How much of this is fiction. @ FACT, Liverpool

Exploring the radical shift in the boundary between fiction and reality in a world increasingly governed by ‘post-truth’ politics

Exhibition @ FACT (Foundation for Art and Creative Technology), Liverpool,  2 March 2017 - 21 May 2017
Public Opening: Thursday 2 March / 6 - 8pm / All galleries

How much of this is fiction. is an exhibition, involving artists as tricksters and featuring work which involves the direct use of deception, tricks, hoaxes and hacks. These politically inspired media artists use trickery and deception to exploit the shifting boundary between fiction and reality in a world of ‘post-truth’ politics.

How much of this is fiction. focuses on politically inspired media art that uses deception in all its forms. At the heart of the exhibition is the desire to address one of today’s most urgent political issues: the radical shift in the boundary between fiction and reality in public discourse, in a world increasingly governed by ‘post-truth’ politics. How much of this is fiction. shows the artist as ‘dark jester’, as trickster, using a variety of hoaxes, hacks and ruses to reveal the hidden workings of power structures and the possibility of alternative futures.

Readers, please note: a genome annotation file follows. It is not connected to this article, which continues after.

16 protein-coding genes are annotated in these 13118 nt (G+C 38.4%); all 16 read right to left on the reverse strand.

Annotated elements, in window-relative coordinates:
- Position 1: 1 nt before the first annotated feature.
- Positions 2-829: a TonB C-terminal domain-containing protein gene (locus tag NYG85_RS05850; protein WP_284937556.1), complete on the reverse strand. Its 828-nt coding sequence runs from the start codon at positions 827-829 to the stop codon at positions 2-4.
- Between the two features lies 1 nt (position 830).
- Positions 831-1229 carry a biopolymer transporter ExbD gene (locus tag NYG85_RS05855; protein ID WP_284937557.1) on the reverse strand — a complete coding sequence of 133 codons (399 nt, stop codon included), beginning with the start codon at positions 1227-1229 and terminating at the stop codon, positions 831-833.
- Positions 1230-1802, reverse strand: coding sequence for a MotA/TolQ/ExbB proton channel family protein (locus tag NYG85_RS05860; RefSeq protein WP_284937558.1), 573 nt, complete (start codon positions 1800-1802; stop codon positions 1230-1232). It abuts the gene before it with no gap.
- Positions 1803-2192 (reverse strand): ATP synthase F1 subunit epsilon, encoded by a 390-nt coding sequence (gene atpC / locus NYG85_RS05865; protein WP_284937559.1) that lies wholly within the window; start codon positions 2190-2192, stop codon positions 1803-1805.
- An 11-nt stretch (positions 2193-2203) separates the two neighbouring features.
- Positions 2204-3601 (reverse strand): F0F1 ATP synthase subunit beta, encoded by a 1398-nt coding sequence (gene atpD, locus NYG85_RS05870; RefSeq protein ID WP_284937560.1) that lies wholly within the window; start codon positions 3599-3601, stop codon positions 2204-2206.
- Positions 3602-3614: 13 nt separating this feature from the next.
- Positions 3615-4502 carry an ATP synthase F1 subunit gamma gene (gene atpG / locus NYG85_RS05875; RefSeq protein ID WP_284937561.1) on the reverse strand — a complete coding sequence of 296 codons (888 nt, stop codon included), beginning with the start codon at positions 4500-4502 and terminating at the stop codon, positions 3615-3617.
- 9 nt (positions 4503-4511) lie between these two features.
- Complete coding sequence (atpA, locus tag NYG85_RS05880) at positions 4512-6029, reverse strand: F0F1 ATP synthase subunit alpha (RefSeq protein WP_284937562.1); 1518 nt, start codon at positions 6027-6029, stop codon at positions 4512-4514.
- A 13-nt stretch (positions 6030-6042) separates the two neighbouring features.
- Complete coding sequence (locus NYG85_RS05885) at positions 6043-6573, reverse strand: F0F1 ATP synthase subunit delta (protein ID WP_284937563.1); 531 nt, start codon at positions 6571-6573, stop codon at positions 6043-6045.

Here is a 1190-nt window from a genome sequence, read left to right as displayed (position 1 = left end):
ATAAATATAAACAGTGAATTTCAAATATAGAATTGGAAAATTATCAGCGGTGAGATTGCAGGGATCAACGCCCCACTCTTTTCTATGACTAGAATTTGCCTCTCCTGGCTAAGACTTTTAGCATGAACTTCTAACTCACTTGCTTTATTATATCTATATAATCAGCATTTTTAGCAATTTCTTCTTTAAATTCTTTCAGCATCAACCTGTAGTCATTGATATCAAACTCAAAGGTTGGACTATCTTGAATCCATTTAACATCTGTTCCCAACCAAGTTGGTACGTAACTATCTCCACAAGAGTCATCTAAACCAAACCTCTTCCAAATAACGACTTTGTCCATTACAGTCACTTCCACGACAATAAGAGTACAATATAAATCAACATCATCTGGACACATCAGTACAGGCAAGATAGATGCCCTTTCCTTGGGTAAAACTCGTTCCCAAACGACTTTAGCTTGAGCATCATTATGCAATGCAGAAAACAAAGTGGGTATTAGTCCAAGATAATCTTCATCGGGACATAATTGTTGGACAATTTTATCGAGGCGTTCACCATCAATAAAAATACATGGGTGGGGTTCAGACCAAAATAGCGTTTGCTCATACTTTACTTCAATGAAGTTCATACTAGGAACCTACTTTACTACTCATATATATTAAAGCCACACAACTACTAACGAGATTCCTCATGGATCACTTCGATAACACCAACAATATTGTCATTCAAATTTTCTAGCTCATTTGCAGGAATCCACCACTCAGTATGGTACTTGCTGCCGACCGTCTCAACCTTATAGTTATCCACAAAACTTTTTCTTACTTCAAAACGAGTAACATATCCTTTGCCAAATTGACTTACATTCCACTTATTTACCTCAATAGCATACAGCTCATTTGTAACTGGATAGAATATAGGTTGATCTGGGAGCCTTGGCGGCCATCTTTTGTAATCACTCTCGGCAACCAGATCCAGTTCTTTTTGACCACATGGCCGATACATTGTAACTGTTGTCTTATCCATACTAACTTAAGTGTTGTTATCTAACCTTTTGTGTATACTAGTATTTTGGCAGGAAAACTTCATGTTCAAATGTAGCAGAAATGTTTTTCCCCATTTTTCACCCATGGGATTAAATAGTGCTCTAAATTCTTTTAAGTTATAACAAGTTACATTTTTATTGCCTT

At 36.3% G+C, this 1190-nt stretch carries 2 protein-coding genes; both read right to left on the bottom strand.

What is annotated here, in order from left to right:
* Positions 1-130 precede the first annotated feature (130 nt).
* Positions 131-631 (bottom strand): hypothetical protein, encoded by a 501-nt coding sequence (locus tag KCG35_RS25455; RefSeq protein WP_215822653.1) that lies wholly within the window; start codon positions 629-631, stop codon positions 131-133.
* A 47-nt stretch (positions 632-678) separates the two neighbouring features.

As well as acting as a timely reflection on the nature of truth in a time filled with fake news, misinformation, and tactical propaganda, the show also serves a historical purpose. Many of the high-speed media interventions showcased in the show are, to a degree, legacies of ‘Tactical Media’; a cultural and political movement that flourished in the late 90s. Tactical Media was the first to combine the power of art, the practices of PR and advertising worlds, and an experimental approach to digital media, to mount hit-and-run interventions in the media sphere aiming to create chaos as a means of generating political opportunity.